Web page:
Colorado's late fall snowstorms could disappear by mid-December due to the influence of an El Niño event in the tropical Pacific Ocean, said Klaus Wolter, a University of Colorado at Boulder and National Oceanic and Atmospheric Administration scientist.
"Sometime in December I would expect to see the classic El Niño winter doldrums where the storm track shifts so far south that we might run dry for a very long stretch, maybe several weeks where nothing happens," said Wolter.
According to Wolter, the current El Niño is showing signs of strengthening. El Niño events occur when temperatures on the surface of the eastern tropical Pacific are warmer than normal for several months.
The wetter-than-normal weather Colorado experienced in October was typical of a moderate to strong El Niño event, he said.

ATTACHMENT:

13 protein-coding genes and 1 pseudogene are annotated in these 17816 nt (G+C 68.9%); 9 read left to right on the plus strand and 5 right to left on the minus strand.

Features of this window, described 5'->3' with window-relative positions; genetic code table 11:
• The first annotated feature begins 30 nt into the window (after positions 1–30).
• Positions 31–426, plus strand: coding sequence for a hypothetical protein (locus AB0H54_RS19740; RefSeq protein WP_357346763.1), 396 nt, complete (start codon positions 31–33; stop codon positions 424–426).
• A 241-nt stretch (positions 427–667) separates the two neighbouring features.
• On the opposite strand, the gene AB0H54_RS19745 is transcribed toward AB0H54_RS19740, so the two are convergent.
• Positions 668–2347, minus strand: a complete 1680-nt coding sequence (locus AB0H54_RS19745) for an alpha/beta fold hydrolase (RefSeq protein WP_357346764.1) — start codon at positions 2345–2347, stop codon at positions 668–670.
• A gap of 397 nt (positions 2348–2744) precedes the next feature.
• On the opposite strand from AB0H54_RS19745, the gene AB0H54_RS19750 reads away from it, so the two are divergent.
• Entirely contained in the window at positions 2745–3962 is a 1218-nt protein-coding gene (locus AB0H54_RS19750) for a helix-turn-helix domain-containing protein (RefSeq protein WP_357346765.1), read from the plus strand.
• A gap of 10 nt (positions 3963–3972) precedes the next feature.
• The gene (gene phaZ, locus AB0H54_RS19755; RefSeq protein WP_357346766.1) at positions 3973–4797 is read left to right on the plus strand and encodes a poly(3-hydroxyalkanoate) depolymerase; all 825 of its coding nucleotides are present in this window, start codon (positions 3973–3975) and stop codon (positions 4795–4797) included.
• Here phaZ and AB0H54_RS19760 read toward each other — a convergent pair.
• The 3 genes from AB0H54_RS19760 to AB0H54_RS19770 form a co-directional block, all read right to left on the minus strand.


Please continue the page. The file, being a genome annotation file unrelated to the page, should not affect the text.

"In the Front Range you have these two bookend months -- October and March -- where a good-sized El Niño can produce above-normal snowfall," he said.
According to Wolter, the dry, mid-winter conditions usually reverse as spring approaches, typically in late February or early March. And when the storms return, he said, they can bring a lot of moisture with them.
"March has a tendency to produce copious snow amounts with El Niño," said Wolter. "And another characteristic of El Niño springs is that the Front Range is more than likely to be on the wet side."
He also said that Arizona and New Mexico could get a wet winter in stark contrast to the record drought they experienced last year.
Source: University of Colorado
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